Realizing Enterprise Knowledge Management
September 16, 2009
Knowledge Management (KM) ranked high on corporate manager agendas in the early 1990s, but KM rapidly became a confusing term that managers scorned. KM systems never delivered what IT providers promised. However, some advanced information management methods were invented, and enterprise portals were developed.
Web 2.0 and Enterprise 2.0 technologies are providing new means for social networking and sharing of personal and public knowledge. However, the core situated and work-centric enterprise knowledge can not yet be expressed, shared and managed by these technologies.
Managing work-centric and situated enterprise knowledge demands fundamental rethinking of not only the nature of enterprise knowledge, but also the practical approach to realizing knowledge management. Knowledge workers must be equipped with services to manage personal as well as role-specific knowledge. Practitioners must be empowered to react to operational events, and become responsible for their own actions, data, workspaces and work plans. Personal competence and skill profiles must match the roles the person is authorized to perform.
This post looks at how knowledge management can be implemented across projects, stages, systems and disciplines, and lifecycles, using active knowledge architectures to update and configure workspaces of work-centric and situated knowledge.
Capturing Work-Centric Knowledge
Workers cultivate knowledge, competence, skills, and experiences as evolving patterns in their mental models. The models are reflected in the way their respective work environments are organized. Anyone who has performed practical work knows of the mutual dependencies among the work process, the available infrastructure and tools, the expected outcome, and the capabilities of the operators. These are vital knowledge dimensions of any workspace, but when working with physical entities we rarely think about the dependencies. However, IT-supported collaborative work need to represent and handle these dimensions explicitly as work-centric knowledge.
Work-centric knowledge emerges in shared environments, when roles produce mutually dependent results. The roles share common views of the work environment and many reflective views of each others contributions. The planner plans, the doers do, the users approve and operate, and managers control, and all would work in concert if they could share context and views. Visual environments or workspaces, built in Active Knowledge Architectures (AKA), are the true enterprise integrators, supporting proactive roles, and shared, reflective views. Work-centric knowledge allows workers to leverage competence and automate knowledge management by executing work in AKA-configured workplaces. Knowledge workers are able to build collaboration arenas, compose and manage services, and transfer best-performance solutions.
Programmed IT application systems can only handle logic and methods in separated knowledge dimensions, and so few of the dependencies mentioned above can be dealt with. Roles can not be defined, and there is no support for capturing context. With AKA-configured workplaces workers are able to externalize, share, improve, transfer and reuse knowledge as competence and skills. Through team working most of the otherwise tacit knowledge can be externalized and captured.
Managing work-centric knowledge implies automatically capturing and sharing data produced when executing tasks. Consequences for other roles can be directly shared and resolved influencing their work in order to respond to the issues raised. This awareness creates agile reflective workspaces, and minimizes change. Proactive knowledge management replaces reactive change management. Software acts as a multi-layered dynamic and reflective medium enabler, building and operating the AKA.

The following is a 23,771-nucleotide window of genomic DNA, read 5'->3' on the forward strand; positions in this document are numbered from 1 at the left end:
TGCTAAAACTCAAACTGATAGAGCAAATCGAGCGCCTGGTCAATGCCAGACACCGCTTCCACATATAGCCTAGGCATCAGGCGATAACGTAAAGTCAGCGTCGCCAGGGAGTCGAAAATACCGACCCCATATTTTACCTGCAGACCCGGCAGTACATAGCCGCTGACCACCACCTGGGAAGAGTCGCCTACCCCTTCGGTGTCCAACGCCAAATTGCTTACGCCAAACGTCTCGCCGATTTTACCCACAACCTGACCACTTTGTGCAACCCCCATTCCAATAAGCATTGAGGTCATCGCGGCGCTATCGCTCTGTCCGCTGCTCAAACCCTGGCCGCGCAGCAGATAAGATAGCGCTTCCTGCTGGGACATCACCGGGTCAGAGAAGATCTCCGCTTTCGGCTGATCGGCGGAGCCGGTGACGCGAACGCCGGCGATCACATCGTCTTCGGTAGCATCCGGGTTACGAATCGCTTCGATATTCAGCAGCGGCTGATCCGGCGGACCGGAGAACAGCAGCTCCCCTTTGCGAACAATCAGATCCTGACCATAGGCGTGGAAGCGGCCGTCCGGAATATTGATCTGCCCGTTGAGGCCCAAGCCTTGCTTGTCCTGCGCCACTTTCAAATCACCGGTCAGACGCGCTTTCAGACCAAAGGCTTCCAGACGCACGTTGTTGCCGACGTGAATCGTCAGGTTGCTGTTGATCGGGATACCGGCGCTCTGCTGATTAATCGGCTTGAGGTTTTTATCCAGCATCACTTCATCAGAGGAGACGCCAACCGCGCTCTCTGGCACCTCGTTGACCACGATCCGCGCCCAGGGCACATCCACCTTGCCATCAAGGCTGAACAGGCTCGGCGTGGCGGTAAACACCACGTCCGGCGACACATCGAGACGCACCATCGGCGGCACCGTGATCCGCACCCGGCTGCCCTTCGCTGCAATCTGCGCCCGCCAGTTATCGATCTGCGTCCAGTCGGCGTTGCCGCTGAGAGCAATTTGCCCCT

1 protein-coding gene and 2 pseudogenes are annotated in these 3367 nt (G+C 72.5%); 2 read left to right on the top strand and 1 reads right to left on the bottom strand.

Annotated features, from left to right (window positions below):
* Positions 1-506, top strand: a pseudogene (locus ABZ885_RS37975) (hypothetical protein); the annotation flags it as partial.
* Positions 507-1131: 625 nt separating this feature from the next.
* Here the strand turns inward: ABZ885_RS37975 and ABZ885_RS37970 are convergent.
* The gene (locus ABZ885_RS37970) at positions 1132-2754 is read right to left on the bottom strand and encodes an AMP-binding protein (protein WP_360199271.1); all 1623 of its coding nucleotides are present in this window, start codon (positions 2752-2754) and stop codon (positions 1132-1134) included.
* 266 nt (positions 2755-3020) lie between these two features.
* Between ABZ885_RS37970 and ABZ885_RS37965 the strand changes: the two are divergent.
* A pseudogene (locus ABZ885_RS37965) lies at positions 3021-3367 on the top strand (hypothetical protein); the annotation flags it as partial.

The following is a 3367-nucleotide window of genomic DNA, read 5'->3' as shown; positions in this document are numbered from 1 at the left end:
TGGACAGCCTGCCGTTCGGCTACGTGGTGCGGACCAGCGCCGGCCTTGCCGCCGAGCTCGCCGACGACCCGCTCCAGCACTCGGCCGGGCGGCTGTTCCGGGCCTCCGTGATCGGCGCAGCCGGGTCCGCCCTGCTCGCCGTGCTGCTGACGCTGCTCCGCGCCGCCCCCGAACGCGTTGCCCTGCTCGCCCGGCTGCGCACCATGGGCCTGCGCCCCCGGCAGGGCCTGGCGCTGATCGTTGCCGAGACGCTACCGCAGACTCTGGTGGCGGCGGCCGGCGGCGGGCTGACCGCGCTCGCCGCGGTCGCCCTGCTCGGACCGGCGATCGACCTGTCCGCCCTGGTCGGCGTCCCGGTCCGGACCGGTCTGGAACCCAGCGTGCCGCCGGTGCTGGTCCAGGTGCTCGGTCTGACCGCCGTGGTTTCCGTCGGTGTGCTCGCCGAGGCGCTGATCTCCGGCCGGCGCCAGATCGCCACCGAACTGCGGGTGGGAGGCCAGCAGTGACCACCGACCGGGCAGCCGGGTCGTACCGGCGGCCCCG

Removing Barriers; Disciplines, Stages and Gateways
Industry is generally organized in distinct disciplines, each with separate approaches, platforms and methodologies for innovation and product development. This rigid segregation of disciplines has resulted in huge interoperability problems, but maybe the biggest loss is the prevention of situated learning and collaboration. Let us explain with an example from industry.
The example is from the oil and gas industry, but construction and public utilities have similar characteristics. In oil and gas field lifecycles key business processes are performed as disjoint projects with limited knowledge sharing. The situation is illustrated in the figure below.
The core business processes above should ideally share most data and knowledge about reservoirs, wells, and the solution concepts in order to get maximum value from the field. Instead core project knowledge remains with the workforce and can only be aired in meetings. Information is captured in proprietary systems and documents, and contents are not easily communicated.
The figure above illustrates another major shortcoming with present approaches. The project views shown are management perspectives. Stages, gateways and milestones are defined’ and maintained for project management to control progress, costs, and resources. All disciplines plan and deliver according to the same milestones. However, collaboration and knowledge sharing among engineering disciplines, product fabrication and other phases are poorly supported. Project plans are not adjusted to account for needs and changes coming from engineering, suppliers, fabrication shops and operators.
There is no IT support for collaboration, collection and sharing of project knowledge across stages, gateways and companies involved. This stove-piped approach makes cost and quality control extremely difficult, and project execution and operations ineffective. Adaptive operations and preventive maintenance will require a holistic approach to project design, execution and management.
Knowledge Management Pilots